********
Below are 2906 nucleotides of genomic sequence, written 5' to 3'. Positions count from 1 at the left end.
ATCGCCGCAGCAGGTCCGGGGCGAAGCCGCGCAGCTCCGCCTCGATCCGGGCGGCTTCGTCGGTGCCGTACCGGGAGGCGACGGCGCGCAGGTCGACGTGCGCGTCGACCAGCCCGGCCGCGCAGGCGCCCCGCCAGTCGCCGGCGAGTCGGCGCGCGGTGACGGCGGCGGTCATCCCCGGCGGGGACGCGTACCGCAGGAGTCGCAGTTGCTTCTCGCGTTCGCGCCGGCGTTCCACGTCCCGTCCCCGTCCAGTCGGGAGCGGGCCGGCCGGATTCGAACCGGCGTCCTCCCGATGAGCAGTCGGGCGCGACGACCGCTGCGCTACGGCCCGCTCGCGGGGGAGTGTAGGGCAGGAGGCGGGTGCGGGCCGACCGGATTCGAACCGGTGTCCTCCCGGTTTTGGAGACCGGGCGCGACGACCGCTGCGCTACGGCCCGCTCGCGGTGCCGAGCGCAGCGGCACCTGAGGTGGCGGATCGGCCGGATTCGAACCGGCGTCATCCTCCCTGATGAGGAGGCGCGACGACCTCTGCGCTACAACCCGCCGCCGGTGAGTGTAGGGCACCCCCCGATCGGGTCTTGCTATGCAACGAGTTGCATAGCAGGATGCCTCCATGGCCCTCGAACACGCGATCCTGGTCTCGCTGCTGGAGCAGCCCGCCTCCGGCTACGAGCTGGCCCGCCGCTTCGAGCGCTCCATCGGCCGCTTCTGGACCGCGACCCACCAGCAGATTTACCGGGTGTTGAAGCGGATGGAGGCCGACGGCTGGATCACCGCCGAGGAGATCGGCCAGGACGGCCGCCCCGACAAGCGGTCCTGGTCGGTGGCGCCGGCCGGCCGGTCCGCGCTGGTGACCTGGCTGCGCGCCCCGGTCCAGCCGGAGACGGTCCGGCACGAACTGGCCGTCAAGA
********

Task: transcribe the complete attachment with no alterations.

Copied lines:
Below are 2906 nucleotides of genomic sequence, written 5' to 3'. Positions count from 1 at the left end.
ATCGCCGCAGCAGGTCCGGGGCGAAGCCGCGCAGCTCCGCCTCGATCCGGGCGGCTTCGTCGGTGCCGTACCGGGAGGCGACGGCGCGCAGGTCGACGTGCGCGTCGACCAGCCCGGCCGCGCAGGCGCCCCGCCAGTCGCCGGCGAGTCGGCGCGCGGTGACGGCGGCGGTCATCCCCGGCGGGGACGCGTACCGCAGGAGTCGCAGTTGCTTCTCGCGTTCGCGCCGGCGTTCCACGTCCCGTCCCCGTCCAGTCGGGAGCGGGCCGGCCGGATTCGAACCGGCGTCCTCCCGATGAGCAGTCGGGCGCGACGACCGCTGCGCTACGGCCCGCTCGCGGGGGAGTGTAGGGCAGGAGGCGGGTGCGGGCCGACCGGATTCGAACCGGTGTCCTCCCGGTTTTGGAGACCGGGCGCGACGACCGCTGCGCTACGGCCCGCTCGCGGTGCCGAGCGCAGCGGCACCTGAGGTGGCGGATCGGCCGGATTCGAACCGGCGTCATCCTCCCTGATGAGGAGGCGCGACGACCTCTGCGCTACAACCCGCCGCCGGTGAGTGTAGGGCACCCCCCGATCGGGTCTTGCTATGCAACGAGTTGCATAGCAGGATGCCTCCATGGCCCTCGAACACGCGATCCTGGTCTCGCTGCTGGAGCAGCCCGCCTCCGGCTACGAGCTGGCCCGCCGCTTCGAGCGCTCCATCGGCCGCTTCTGGACCGCGACCCACCAGCAGATTTACCGGGTGTTGAAGCGGATGGAGGCCGACGGCTGGATCACCGCCGAGGAGATCGGCCAGGACGGCCGCCCCGACAAGCGGTCCTGGTCGGTGGCGCCGGCCGGCCGGTCCGCGCTGGTGACCTGGCTGCGCGCCCCGGTCCAGCCGGAGACGGTCCGGCACGAACTGGCCGTCAAGA